Summary: The story of Christmas is wrapped around people... real life people. This four-sermon-series looks closely at this special cast of characters in an attempt to find our stories in theirs. Alliterated and expository, with PowerPoint available.

Christmas: Cast of Characters (4)

Scott Bayles, pastor

Blooming Grove Christian Church: 12/23/2012

I’d like to welcome all of you to Blooming Grove and wish you all a Merry Christmas. Whether you’re a first-time visitor or life-long member, we’re glad you’re here and honored that you chose to make Blooming Grove a part of your Christmas celebration this year.

If you’re just joining us, we’ve spent the month of December getting to know the colorful cast of characters associated with the birth of Christ. The story of Christmas is wrapped around people—real life people. Common people whose lives are marked by unexpected surprises, unusual signs, and unbelievable stories. And in the midst of them all… hovering over them all… is the writer and director of it all. God.

We’ve seen how God chose Mary, a humble Hebrew girl, to be the mother of his own Son. How he spoke to Joseph, a confused carpenter, encouraging him to take Mary as his wife. How he sent the angels to announce the birth of the Savior to unassuming shepherds keeping watch over their sheep in the fields nearby. There’s just one more group of cast members in the Nativity story that we’ve yet to see—the Magi, the Wise Men from the east. The Magi come cloaked in magic and mystery.

We normally think of there being three of them, though the Bible never says that. There may have been a dozen or more for all we know. And we don’t really know if the Magi arrived the actual day that Jesus was born or not. In fact, in prior centuries Christians use to celebrate the day of the Magi’s visit twelve days after Christmas, on January 6—thus the 12 Days of Christmas. Regardless of when they arrived, however, these Wise Men have played an unforgettable role in the story of Christmas.

Although I did hear someone suggest that Jesus would have been better off if it had been Wise Women instead of Wise Men—they would have asked directions, arrived on time, helped deliver the baby, cleaned the stable, made a casserole, and brought practical gifts from Baby’s-R-Us, like diapers, wipes, and formula. But that’s an entirely different story.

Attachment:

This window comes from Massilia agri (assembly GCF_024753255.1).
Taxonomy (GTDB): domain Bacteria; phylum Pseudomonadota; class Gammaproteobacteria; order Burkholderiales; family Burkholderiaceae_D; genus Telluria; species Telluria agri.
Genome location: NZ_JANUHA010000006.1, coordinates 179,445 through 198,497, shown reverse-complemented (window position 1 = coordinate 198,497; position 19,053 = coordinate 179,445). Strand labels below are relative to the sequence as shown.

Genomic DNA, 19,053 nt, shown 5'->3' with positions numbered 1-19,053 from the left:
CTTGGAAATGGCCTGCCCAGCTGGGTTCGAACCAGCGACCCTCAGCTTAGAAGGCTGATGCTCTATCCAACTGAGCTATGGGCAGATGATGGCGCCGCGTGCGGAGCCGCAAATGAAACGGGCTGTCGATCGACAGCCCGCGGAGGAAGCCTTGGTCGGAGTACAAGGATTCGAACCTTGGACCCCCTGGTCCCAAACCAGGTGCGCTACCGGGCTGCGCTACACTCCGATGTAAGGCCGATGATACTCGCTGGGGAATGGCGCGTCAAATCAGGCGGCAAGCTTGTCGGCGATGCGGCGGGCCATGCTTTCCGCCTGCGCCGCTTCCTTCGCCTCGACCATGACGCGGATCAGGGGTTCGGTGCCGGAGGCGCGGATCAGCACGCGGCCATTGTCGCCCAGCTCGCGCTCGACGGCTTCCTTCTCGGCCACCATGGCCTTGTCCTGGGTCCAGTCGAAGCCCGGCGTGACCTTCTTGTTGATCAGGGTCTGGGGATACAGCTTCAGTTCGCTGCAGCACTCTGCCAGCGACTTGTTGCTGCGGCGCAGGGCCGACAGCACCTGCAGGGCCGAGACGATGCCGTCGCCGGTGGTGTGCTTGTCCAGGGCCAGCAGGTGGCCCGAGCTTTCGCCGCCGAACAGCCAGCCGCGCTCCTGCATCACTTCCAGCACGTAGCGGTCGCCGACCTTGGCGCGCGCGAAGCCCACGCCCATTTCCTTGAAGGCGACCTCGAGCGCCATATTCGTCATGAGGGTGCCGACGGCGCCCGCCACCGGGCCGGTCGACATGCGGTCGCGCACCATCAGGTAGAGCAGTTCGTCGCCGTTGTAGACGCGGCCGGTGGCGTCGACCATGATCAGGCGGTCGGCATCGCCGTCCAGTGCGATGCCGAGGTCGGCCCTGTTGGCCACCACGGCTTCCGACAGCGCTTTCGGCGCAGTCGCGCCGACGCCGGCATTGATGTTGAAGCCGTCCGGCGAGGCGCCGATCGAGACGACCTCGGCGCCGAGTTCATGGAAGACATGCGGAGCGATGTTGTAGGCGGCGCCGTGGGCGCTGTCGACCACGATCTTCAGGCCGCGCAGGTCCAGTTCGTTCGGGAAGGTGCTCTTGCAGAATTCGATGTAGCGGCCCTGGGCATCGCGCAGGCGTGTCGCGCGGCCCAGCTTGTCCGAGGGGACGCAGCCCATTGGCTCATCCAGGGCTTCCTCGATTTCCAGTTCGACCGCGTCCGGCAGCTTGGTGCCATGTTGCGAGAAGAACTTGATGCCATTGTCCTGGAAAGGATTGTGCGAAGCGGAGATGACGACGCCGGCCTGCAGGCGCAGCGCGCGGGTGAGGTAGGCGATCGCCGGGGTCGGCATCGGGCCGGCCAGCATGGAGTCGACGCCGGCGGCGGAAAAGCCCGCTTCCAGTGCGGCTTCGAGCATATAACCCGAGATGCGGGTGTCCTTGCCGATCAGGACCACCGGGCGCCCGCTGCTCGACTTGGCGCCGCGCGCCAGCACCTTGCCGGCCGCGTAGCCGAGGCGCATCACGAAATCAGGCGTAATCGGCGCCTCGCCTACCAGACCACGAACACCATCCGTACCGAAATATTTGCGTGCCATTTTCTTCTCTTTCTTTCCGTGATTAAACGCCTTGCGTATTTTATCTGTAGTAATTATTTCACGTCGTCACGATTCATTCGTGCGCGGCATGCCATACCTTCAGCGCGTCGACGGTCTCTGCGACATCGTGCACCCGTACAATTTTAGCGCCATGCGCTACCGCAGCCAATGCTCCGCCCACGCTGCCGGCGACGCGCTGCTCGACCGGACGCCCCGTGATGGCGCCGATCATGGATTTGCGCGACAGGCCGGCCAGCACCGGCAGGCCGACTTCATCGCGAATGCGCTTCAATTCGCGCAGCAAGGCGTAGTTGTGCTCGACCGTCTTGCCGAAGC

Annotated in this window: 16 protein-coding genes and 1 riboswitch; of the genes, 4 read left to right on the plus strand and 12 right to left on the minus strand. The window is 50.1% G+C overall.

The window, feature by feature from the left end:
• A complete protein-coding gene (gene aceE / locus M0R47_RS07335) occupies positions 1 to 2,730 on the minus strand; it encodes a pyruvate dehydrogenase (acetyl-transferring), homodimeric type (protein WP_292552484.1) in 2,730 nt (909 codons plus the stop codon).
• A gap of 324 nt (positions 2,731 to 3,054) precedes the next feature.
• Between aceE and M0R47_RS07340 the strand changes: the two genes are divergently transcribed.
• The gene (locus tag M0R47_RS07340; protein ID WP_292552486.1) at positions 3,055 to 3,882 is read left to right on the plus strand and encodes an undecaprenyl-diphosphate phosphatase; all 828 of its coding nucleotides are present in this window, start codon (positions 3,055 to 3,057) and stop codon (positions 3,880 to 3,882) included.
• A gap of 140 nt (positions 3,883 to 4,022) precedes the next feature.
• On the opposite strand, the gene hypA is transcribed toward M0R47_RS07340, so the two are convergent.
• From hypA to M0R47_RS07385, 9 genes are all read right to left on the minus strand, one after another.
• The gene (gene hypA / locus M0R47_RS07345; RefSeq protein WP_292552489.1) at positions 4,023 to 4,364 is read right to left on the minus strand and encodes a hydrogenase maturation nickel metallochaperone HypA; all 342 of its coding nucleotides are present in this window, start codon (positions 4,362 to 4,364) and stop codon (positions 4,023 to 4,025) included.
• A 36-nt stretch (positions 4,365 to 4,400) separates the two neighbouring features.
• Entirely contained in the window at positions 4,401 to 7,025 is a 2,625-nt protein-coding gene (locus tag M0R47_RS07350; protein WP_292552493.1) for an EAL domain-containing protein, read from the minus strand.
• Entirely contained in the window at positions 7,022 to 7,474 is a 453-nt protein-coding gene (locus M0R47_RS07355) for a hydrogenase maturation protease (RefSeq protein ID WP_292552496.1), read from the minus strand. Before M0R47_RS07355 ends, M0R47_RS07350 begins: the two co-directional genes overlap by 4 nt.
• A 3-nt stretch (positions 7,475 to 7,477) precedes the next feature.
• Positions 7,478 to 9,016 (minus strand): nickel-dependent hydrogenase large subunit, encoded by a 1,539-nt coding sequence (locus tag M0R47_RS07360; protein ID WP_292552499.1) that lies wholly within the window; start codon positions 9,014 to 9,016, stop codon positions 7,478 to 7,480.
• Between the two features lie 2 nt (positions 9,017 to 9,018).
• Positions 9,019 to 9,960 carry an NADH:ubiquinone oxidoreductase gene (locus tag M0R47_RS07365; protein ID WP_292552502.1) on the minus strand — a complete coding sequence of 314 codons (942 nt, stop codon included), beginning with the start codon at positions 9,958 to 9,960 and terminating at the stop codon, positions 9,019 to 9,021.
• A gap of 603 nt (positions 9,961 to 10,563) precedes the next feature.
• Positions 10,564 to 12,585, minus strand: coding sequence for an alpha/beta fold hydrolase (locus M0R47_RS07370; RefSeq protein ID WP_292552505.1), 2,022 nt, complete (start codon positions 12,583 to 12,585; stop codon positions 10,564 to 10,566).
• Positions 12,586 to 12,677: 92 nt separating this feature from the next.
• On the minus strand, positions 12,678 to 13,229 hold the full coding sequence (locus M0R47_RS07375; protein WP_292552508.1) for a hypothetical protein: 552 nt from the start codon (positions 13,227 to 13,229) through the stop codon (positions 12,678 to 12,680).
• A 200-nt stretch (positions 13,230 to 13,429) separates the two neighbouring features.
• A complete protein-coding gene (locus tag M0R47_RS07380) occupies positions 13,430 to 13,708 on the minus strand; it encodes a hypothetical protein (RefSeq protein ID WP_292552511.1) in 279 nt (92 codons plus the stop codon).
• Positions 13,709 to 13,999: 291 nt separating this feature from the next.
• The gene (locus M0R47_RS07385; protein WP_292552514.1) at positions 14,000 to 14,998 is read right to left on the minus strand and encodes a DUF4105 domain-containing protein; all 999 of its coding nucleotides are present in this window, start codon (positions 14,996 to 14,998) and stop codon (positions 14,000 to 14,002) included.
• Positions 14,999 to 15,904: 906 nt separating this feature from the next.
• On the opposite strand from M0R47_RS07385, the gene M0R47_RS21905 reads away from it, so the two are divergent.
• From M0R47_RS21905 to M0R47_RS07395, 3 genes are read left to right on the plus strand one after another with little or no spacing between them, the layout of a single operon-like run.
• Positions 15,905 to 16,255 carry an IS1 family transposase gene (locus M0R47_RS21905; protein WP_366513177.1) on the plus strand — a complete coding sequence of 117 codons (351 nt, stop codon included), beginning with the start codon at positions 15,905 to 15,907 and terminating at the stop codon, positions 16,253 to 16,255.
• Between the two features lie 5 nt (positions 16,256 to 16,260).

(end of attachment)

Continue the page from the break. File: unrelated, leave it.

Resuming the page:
The actual story of the Magi’s visit is told in Matthew 2. And, as with Mary, Joseph and the rest of this cast of characters, I believe we can find our own story in theirs. The Wise Men’s story begins with their pursuit.


Holiday time is often highway time. Ever since the Magi packed their bags for Bethlehem, the birth of Jesus has caused people to hit the road. Interestingly, the Christmas trips we take have a lot in common with theirs. We don’t have stars leading the way, but we might need a nightlight on the way to bathroom. We don’t sit at Kings’ tables during our travels, but grandma’s cooking might be a feast fit for one. And we don’t ride on camels, but six hours in a minivan with four kids might make some moms with they had one. But while our travels usually involve family and friends, the Magi’s journey was all about Jesus.

The Bible says, “When Jesus was born, some wise men from the east came to Jerusalem. They asked, ‘Where is the baby who was born to be the king of the Jews? We saw his star in the east and have come to worship him’” (Matthew 2:1-2 NCV).

These wise men pursued a star, shining in the night, from as far away as Persia, Arabia or India. Their journey may have been weeks or even months long. And I don’t know exactly how God got their attention—whether they saw an angel, read the prophecies, or simply studied the stars—but somehow they learned about the birth of Jesus and they dropped everything to find him, to pursue that star.

Christmas is all about that pursuit—the journey of faithful people trudging through the desert to find their Savior. And people today are still seeking Him, although they don’t always know where to look. For the wise men, the journey ended with the baby in the manger. But for all of us today, that’s where the journey begins.

These Magi didn’t grow up in the church. They never prayed with their parents before bedtime—at least not to this God. They never went to Sunday school. They never memorized any Bible verses. Chances are they didn’t know Genesis from Job. But at some point they saw the light—and they choose to pursue it. When they did, they found Jesus. God promises the same to us.

The Bible tells us, “God’s purpose was for the nations to seek after him and perhaps feel their way toward him and find him—though he is not far from any one of us” (Acts 17:27 NLT). God created each one of us so that we would seek him and pursue him the way these Magi did, but we don’t travel nearly as far as they did. If we’ll simply reach out for him, we’ll find Jesus just like they did.

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